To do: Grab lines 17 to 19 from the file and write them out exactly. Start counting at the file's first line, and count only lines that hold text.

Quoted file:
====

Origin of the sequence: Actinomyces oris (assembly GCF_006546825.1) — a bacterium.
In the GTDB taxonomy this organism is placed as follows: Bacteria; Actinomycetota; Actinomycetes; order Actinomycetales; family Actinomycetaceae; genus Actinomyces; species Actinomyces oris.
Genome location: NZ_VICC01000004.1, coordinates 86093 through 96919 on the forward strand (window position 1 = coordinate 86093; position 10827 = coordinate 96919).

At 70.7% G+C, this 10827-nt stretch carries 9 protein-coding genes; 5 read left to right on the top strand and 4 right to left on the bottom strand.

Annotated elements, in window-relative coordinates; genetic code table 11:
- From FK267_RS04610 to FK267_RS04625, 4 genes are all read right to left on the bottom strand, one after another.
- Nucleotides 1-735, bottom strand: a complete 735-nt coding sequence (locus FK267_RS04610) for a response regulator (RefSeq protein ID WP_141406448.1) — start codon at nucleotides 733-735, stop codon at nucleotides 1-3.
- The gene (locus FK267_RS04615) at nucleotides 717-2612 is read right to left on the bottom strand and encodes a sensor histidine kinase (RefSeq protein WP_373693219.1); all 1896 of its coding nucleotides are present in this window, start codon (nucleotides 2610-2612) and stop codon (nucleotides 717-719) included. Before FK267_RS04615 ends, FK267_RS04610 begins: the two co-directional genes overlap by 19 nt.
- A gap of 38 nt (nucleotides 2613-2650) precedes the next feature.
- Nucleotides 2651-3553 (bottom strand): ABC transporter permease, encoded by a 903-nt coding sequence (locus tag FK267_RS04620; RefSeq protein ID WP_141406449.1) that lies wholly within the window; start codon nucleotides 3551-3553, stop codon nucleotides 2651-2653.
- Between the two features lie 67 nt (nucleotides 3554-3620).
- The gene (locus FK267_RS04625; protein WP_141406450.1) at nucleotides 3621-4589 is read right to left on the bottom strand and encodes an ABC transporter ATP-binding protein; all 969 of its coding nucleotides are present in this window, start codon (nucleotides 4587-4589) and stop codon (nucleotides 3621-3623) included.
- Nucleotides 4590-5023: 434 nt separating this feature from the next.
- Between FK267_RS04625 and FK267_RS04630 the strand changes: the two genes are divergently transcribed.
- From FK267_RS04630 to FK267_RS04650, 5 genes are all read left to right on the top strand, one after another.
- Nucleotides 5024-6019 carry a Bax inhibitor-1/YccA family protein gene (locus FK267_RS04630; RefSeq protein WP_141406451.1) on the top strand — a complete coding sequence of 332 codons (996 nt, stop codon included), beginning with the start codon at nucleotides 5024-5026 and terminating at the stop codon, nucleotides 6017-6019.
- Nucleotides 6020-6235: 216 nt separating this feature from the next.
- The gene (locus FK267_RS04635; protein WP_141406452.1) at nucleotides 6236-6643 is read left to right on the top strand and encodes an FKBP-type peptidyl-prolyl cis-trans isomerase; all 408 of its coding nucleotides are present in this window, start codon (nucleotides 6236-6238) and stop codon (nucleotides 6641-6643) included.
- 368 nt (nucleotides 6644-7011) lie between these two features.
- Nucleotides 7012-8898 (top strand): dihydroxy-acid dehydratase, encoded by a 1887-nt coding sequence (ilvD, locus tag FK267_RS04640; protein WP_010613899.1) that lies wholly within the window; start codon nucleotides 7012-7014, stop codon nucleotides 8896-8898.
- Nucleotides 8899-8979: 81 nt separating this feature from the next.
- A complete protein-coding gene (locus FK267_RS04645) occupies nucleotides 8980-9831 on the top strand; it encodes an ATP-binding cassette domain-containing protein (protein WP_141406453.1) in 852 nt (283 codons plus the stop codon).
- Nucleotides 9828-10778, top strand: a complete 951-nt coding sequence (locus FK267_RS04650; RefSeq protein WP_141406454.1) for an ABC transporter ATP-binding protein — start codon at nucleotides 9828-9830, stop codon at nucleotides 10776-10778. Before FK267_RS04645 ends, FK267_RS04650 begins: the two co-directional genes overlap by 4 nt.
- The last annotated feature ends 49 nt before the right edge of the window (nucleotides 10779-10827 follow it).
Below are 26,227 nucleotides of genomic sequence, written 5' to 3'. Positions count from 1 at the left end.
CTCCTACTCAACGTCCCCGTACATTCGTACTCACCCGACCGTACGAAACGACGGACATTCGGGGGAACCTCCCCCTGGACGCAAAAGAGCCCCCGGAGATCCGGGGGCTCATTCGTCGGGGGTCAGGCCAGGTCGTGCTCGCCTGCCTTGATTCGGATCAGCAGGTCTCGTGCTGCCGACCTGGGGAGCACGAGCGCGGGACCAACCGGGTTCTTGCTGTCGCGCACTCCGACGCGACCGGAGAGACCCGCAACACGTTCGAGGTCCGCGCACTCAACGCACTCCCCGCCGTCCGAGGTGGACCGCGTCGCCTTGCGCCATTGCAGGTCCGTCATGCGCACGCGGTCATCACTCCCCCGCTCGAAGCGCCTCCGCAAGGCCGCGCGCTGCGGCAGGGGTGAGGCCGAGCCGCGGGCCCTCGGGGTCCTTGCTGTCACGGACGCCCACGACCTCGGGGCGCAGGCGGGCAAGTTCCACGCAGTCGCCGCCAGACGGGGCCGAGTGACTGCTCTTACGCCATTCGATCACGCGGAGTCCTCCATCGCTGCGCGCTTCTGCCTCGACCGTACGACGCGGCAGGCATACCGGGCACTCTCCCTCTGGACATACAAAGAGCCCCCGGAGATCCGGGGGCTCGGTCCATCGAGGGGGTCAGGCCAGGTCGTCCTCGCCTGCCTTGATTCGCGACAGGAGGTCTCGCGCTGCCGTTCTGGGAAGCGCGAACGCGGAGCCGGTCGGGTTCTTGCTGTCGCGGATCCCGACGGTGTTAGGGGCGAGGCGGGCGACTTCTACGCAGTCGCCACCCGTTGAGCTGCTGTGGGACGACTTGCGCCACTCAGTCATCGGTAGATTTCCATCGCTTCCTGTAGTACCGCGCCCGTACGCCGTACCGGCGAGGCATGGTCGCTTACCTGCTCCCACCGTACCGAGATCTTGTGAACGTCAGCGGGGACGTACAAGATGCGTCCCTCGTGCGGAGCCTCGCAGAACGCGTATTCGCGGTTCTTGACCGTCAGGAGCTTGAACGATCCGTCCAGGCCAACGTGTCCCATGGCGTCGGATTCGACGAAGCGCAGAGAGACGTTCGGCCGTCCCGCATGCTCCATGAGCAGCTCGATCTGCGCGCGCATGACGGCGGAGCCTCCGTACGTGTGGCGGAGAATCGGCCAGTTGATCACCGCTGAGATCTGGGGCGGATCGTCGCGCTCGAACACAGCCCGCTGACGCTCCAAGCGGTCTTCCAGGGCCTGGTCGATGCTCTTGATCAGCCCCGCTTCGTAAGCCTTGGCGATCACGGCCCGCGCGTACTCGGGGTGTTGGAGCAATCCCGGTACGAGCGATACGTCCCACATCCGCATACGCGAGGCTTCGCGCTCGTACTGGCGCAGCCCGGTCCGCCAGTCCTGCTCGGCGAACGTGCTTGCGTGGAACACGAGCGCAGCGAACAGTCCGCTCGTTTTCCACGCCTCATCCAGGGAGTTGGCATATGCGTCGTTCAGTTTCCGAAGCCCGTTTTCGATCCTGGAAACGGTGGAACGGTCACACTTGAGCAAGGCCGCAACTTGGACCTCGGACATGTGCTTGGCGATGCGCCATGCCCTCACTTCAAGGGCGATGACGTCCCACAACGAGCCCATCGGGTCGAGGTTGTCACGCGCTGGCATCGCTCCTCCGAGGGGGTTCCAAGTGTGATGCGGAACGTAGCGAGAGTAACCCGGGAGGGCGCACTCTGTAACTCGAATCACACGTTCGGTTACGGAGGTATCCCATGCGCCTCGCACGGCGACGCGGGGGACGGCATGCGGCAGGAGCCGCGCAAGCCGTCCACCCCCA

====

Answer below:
- Nucleotides 6020-6235: 216 nt separating this feature from the next.
- The gene (locus FK267_RS04635; protein WP_141406452.1) at nucleotides 6236-6643 is read left to right on the top strand and encodes an FKBP-type peptidyl-prolyl cis-trans isomerase; all 408 of its coding nucleotides are present in this window, start codon (nucleotides 6236-6238) and stop codon (nucleotides 6641-6643) included.
- 368 nt (nucleotides 6644-7011) lie between these two features.